These forest fires are not the most natural disasters either, nor are the humans behind it causing a series of foolish accidents. Indonesian citizens and inhabitant animals are suffering at the hands of their own economy which is, of course, part of the global economy. It is a large, poorly-thought-through business model that is encouraging not only mega palm-oil and paper corporations but also local farmers to each burn strips of forests. Their reasons: because this method, according to reports, is 75% cheaper than more eco-friendly ones, as moisture is additionally drained from the ecosystem by some serious digging. We are therefore looking at an accumulation of greedy suppliers and families on more desperate incomes all jumping onto the semi-suicidal bandwagon that represents the type of anti-eco destruction experts have been concerned about for decades, prompting the world for an apparent (in some cases) 2020 or (in other cases) 2050 deadline to clean up our mess. This mess is occurring at a high speed for Indonesians now and the locals are feeling the impacts on their health as well as the more abstract ideas of global warming that we are all globally subject to feel one day.

As little media attention as this catastrophe has had over the last few months or, for that matter, few decades, the West are not staying aloof. For example, there are many appeals run by the likes of Greenpeace to contribute to the stemming of the fires. Also, the Paris Talks have been unintentionally scheduled during this amplified period so that, though environmental devastations are not new if we considered the decades the droughts, storms and processes of deforestation that have upset many communities and countries worldwide, Indonesia’s own recent incidents, even despite their own lack of media attention, have highlighted the intensity of such devastations. Furthermore, the timing of the fires can be stuck up as a post-it in the grander scheme of things.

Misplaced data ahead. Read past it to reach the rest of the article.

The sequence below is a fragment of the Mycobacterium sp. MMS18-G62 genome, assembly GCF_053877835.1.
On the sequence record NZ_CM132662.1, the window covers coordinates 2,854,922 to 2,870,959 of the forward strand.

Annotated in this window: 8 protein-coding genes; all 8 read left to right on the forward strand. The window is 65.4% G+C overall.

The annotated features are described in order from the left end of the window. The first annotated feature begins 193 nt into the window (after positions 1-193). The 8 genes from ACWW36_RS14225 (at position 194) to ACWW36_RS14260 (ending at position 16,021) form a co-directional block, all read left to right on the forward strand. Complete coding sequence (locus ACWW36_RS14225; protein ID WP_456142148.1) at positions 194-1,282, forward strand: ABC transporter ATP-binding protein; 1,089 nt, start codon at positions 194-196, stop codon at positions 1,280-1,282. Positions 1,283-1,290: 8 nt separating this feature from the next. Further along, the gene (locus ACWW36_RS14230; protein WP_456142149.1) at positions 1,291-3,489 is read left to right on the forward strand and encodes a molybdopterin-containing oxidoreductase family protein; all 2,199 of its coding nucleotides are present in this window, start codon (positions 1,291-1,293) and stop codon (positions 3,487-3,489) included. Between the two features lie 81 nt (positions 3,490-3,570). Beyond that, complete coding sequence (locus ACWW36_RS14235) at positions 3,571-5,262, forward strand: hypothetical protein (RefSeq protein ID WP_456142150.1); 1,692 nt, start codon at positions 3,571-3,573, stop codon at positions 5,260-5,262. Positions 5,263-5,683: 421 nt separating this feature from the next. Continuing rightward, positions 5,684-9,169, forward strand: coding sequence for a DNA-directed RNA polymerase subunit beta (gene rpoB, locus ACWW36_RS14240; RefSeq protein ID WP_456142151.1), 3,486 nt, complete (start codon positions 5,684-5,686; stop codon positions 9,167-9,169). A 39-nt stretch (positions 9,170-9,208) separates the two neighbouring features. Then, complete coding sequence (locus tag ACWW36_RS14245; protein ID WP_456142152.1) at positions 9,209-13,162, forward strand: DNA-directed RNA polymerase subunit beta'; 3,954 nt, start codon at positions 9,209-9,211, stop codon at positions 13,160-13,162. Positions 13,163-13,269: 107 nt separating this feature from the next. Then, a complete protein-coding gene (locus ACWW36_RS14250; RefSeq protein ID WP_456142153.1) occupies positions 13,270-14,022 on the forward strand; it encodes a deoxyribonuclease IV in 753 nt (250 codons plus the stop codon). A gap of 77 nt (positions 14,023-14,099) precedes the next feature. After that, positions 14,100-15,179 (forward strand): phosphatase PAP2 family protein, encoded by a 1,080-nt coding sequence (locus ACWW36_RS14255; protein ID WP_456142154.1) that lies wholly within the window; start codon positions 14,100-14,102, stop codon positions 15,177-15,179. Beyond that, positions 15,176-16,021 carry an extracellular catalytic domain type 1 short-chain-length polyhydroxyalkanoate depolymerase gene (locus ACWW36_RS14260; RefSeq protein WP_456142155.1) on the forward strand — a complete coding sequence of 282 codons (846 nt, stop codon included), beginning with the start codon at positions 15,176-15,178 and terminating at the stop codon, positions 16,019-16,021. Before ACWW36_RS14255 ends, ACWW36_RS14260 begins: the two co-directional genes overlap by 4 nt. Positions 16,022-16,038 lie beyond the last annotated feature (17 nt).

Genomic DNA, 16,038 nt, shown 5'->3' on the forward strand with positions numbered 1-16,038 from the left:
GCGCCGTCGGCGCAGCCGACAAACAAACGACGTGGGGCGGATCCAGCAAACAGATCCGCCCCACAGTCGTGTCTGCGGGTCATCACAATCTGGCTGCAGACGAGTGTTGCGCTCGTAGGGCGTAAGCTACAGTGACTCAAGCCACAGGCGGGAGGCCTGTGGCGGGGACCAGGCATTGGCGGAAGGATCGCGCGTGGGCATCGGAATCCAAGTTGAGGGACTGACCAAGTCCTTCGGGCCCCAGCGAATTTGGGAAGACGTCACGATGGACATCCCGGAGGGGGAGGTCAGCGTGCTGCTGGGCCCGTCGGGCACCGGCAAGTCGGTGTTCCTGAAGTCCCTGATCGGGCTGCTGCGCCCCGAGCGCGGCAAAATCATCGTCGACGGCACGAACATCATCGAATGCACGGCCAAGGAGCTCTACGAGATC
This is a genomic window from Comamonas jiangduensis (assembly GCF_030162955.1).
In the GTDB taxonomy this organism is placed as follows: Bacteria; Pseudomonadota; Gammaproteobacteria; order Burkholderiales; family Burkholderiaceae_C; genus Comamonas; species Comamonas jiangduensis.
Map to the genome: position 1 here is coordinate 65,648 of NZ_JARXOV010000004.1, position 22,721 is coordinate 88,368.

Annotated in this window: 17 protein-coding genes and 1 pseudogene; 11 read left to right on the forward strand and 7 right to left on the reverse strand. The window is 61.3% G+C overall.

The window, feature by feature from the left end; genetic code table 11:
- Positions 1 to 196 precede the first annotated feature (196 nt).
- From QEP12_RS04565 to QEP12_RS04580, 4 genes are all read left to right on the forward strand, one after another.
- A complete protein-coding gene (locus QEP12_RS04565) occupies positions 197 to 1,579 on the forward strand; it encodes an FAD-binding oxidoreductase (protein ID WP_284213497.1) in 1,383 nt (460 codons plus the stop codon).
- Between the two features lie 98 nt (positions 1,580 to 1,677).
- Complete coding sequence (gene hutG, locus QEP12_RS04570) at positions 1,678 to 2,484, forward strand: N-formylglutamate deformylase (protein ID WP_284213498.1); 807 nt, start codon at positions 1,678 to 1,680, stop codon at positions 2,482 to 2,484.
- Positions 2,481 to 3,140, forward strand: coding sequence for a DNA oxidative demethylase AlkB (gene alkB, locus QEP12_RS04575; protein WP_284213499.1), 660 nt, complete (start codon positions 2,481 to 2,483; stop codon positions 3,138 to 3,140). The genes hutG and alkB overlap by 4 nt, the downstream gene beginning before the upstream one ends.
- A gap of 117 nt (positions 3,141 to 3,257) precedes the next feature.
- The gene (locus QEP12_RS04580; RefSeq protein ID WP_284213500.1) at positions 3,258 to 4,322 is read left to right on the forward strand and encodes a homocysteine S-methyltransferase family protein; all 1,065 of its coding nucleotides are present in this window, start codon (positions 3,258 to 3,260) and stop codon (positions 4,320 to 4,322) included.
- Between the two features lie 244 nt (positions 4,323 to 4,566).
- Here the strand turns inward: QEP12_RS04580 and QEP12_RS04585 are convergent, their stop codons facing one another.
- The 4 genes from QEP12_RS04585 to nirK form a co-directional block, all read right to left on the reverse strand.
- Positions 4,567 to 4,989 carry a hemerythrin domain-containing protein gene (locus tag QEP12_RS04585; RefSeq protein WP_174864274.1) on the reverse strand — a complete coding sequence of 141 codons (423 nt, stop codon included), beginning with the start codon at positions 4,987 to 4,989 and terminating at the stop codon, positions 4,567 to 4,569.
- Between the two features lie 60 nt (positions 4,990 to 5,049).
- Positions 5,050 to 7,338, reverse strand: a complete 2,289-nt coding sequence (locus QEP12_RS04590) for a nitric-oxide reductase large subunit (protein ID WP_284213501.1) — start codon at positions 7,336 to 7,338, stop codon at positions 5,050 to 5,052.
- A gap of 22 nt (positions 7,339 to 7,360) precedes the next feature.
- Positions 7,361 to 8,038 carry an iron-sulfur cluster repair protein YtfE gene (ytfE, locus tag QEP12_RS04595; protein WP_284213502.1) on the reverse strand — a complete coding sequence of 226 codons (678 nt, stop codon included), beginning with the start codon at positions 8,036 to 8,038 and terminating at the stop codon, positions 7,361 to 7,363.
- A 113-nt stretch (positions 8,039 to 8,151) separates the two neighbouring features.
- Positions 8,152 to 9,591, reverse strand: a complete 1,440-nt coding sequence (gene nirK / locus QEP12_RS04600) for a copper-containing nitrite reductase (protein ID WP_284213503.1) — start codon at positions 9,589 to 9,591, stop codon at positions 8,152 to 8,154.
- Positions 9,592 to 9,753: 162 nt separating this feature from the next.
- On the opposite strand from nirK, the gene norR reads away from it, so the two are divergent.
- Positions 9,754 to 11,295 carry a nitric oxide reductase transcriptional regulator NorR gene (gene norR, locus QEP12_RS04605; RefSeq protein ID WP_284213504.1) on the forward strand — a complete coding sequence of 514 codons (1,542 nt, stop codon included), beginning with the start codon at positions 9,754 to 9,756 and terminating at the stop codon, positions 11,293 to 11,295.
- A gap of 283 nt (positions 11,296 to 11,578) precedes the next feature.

Paris is likely to remain in quite a sensitive state as it grapples with its global responsibilities on the world stage, responding to its personal attack in human matters, and hosting a decider on the natural state of the planet itself. Although these talks are arranged to draw up economic and scientific solutions, it is worth noting that experts do declare strong links between unstable climates and mass violence; the world is heating up, metaphorically and literally, regarding the Indonesian fires and the global warming recordings. This November can be seen as a month of understanding and realisation of the scale of our world’s Apocalyptic pockets, because these forest fires are terrifying examples of what human beings and other creatures have to suffer. The talks are not just tree-hugger pleasers – they’re one of our planet’s last hopes.

Indonesian veterinarian Yenni Saraswati, top center, of Sumatran Orangutan Conservation Programme (SOCP) examines the condition of an injured orangutan found by environmental activists at a palm oil plantation in Rimba Sawang village, Aceh province, Indonesia, Thursday, March 1, 2012. Indonesia has lost half of its rain forests in the last half century putting the remaining 50,000 to 60,000 orangutans live in scattered, degraded forests in frequent, and often deadly, conflict with humans. (AP Photo/Binsar Bakkara)

 

Tom Shacklock

Environment